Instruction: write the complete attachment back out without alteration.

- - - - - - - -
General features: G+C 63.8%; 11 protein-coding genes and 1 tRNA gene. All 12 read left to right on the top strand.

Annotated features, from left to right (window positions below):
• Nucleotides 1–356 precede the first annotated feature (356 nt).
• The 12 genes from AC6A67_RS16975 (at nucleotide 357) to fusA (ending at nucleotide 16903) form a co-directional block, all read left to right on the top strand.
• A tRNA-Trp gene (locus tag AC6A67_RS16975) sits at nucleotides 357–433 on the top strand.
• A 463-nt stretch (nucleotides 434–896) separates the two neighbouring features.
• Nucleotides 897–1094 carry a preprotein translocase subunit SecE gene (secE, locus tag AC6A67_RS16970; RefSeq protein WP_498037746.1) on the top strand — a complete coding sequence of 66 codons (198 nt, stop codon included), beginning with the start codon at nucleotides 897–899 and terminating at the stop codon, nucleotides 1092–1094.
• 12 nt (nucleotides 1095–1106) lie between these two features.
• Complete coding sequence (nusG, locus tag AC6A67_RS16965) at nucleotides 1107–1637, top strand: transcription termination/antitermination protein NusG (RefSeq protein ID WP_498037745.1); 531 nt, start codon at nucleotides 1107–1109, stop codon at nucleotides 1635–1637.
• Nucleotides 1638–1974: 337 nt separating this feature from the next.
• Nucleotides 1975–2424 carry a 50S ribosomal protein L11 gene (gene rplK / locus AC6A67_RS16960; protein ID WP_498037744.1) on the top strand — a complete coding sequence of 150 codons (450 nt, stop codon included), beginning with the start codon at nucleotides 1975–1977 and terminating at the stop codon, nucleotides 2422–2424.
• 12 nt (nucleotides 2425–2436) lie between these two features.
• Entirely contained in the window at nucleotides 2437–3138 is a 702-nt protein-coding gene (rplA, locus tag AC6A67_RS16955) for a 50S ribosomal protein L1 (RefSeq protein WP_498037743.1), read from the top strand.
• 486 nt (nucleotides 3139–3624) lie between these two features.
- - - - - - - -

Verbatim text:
General features: G+C 63.8%; 11 protein-coding genes and 1 tRNA gene. All 12 read left to right on the top strand.

Annotated features, from left to right (window positions below):
• Nucleotides 1–356 precede the first annotated feature (356 nt).
• The 12 genes from AC6A67_RS16975 (at nucleotide 357) to fusA (ending at nucleotide 16903) form a co-directional block, all read left to right on the top strand.
• A tRNA-Trp gene (locus tag AC6A67_RS16975) sits at nucleotides 357–433 on the top strand.
• A 463-nt stretch (nucleotides 434–896) separates the two neighbouring features.
• Nucleotides 897–1094 carry a preprotein translocase subunit SecE gene (secE, locus tag AC6A67_RS16970; RefSeq protein WP_498037746.1) on the top strand — a complete coding sequence of 66 codons (198 nt, stop codon included), beginning with the start codon at nucleotides 897–899 and terminating at the stop codon, nucleotides 1092–1094.
• 12 nt (nucleotides 1095–1106) lie between these two features.
• Complete coding sequence (nusG, locus tag AC6A67_RS16965) at nucleotides 1107–1637, top strand: transcription termination/antitermination protein NusG (RefSeq protein ID WP_498037745.1); 531 nt, start codon at nucleotides 1107–1109, stop codon at nucleotides 1635–1637.
• Nucleotides 1638–1974: 337 nt separating this feature from the next.
• Nucleotides 1975–2424 carry a 50S ribosomal protein L11 gene (gene rplK / locus AC6A67_RS16960; protein ID WP_498037744.1) on the top strand — a complete coding sequence of 150 codons (450 nt, stop codon included), beginning with the start codon at nucleotides 1975–1977 and terminating at the stop codon, nucleotides 2422–2424.
• 12 nt (nucleotides 2425–2436) lie between these two features.
• Entirely contained in the window at nucleotides 2437–3138 is a 702-nt protein-coding gene (rplA, locus tag AC6A67_RS16955) for a 50S ribosomal protein L1 (RefSeq protein WP_498037743.1), read from the top strand.
• 486 nt (nucleotides 3139–3624) lie between these two features.